Following a disagreement in a recent r/Buddhism thread in which one of Paul Reps and Senzaki Nyogen's Zen Flesh, Zen Bones translations (the 82nd of their "100 Zen Stories": "Nothing Exists") is compared unfavorably to a translation by Lucien Stryk and Ikemoto Takashi of the same anecdote, I decided to see if I could track down the original to consider the differences in detail.

Unfortunately, finding the original wasn't easy. ZFZB itself is no help; Reps does not provide specific sources for any of the Stories. In the introduction he says this:

These stories were transcribed into English from a book called the Shaseki-shu (Collection of Stone and Sand), written late in the thirteenth century by the Japanese Zen teacher Muju (the 'non-dweller'), and from anecdotes of Zen monks taken from various books published in Japan around the turn of the present century.

Since "Nothing Exists" is about two personalities of the Meiji era, it must be from one of those "various books." Here are the two versions under discussion. First, Reps/Senzaki:

Nothing Exists

Yamaoka Tesshu, as a young student of Zen, visited one master after another. He called upon Dokuon of Shokoku.

Desiring to show his attainment, he said: 'The mind, Buddha, and sentient beings, after all, do not exist. The true nature of phenomena is emptiness. There is no realization, no delusion, no sage, no mediocrity. There is no giving and nothing to be received.'

Dokuon, who was smoking quietly, said nothing. Suddenly he whacked Yamaoka with his bamboo pipe. This made the youth quite angry.

'If nothing exists,' inquired Dokuon, 'where did this anger come from?'

And Stryk/Ikemoto, according to michael_dorfman in that thread:

One day, Tesshu, the famous swordsman and Zen devotee, went to Dokuon and told him triumphantly he believed all that exists is empty, there is no you or me, etc. The master who had listened in silence suddenly snatched up his long tobacco pipe and struck Tesshu's head.

The infuriated swordsman would have killed the master there and then, but Dukuon said calmly, "Emptiness is quick to show anger, isn't it?"

Forcing a smile, Tesshu left the room.

Dorfman prefers the latter version, saying:

There's a difference between "nothing exists" and "everything is empty" [...] (and the corresponding "If nothing exists, what gets angry" vs "Emptiness is quick to show anger"). There's a pretty big difference between emptiness and non-existence.

Not having the Stryk/Ikemoto book, I don't know if they identify their sources, but I think I found Reps/Senzaki's source in a 1909 book called Kokkei hyakuwa 滑稽百話 ("One hundred humorous stories"), by one Katō Kyōei 加藤教栄, under the heading "独園鐵舟を打つ" ("Dokuon strikes Tesshū"):


I won't provide a translation of my own, but I'm confident that this text must at least be in the same tradition as Reps/Senzaki's source. It's not so much that the translation matches exactly in all details as that the irrelevant details do. For example, "The mind, Buddha, and sentient beings, after all, do not exist" is not quite the same as "心仏象生畢竟那頭にかある" (the latter is a rhetorical question rather than a flat declaration), but the correspondence of 畢竟 to "after all" at the same place in the sentence is quite striking.

The Stryk/Ikemoto translation follows the structure quite closely, but it seems to announce itself as a relatively free rendition (it contains an "etc.!"), and it is noteworthy that seems to include some details that Reps/Senzaki actually leaves out:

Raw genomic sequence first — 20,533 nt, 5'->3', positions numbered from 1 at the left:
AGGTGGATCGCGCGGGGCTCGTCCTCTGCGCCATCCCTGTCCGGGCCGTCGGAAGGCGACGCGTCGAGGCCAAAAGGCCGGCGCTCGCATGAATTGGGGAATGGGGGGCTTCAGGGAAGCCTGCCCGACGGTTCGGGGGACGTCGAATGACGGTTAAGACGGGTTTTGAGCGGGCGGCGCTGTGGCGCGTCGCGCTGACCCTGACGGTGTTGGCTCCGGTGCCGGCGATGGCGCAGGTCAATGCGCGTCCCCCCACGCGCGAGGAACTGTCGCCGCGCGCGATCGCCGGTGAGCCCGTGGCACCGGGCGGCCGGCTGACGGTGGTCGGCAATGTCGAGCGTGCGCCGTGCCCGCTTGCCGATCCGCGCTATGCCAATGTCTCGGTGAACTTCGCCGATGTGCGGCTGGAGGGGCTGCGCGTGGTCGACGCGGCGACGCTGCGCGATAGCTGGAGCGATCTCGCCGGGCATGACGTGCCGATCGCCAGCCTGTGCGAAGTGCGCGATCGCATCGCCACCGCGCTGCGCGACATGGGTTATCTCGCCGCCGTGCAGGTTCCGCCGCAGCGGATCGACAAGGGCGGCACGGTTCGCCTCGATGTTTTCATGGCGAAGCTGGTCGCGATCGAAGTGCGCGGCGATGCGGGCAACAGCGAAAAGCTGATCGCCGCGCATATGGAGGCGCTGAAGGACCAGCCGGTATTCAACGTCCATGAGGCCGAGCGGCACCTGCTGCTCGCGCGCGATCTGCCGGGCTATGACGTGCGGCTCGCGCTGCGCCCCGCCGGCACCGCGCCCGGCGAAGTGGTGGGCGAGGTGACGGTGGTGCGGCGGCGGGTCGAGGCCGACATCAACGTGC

R/S: There is no giving and nothing to be received.
S/I: [T]here is no you or me, etc.

But okay, what about Dorfman's objection? Well, first of all, both Reps/Senzaki and Stryk/Ikemoto actually hit the first "emptiness" note in similar ways:

... 諸法本来空。
R/S: The true nature of phenomena is emptiness.
S/I: [...] all that exists is empty [...]

The real difference is

R/S: If nothing exists, where did this anger come from?
S/I: Emptiness is quick to show anger, isn't it?

Both translations are fairly free, and I think you can make a case for either. A painfully literal translation would be "[This] thing called 'Nothingness' (無) angers easily indeed." It's specifically not the "emptiness" (空) that appears earlier in the story, and these concepts are theoretically distinct, or were at one point; apparently the translation into Chinese and subsequent shoulder-rubbing with Daoist writings (where 無 had a big role) blurred things a bit.

So I'm not convinced that "Emptiness is quick to show anger" is actually that great a translation. On the other hand, Tesshu didn't actually say that "nothing exists." He denied the existence of a long list of things, but not everything.

This is the key point, I think, and so I can agree with Dorfman's main point: the use of "Nothing exists" in the text and even as the title is unfair to Tesshū and misleading as to the point of the story (which isn't, I think, "Ultraradical solipsism is foolish"; it's more like "You can talk the talk, but you can't walk the walk"). I think it's worth noting, though, that Stryk and Ikemoto are unfair to Tesshū in other ways, and needlessly dramatic: the original story doesn't say that Tesshū was literally about to kill Dokuon, after all.



The American Association of Teachers of Japanese has put up a PDF of "Papers from a panel on 'Less Considered Areas of Japanese Literary Translation'". It contains, among other material, two full papers: "Added in Translation: Comparative Translations of Poe's 'The Black Cat' into Japanese", by J. Scott Miller, and "Kanshi in Translation: How Its Features Can Be Effectively Communicated", by John Timothy "Handbook of Classical Japanese" Wixted.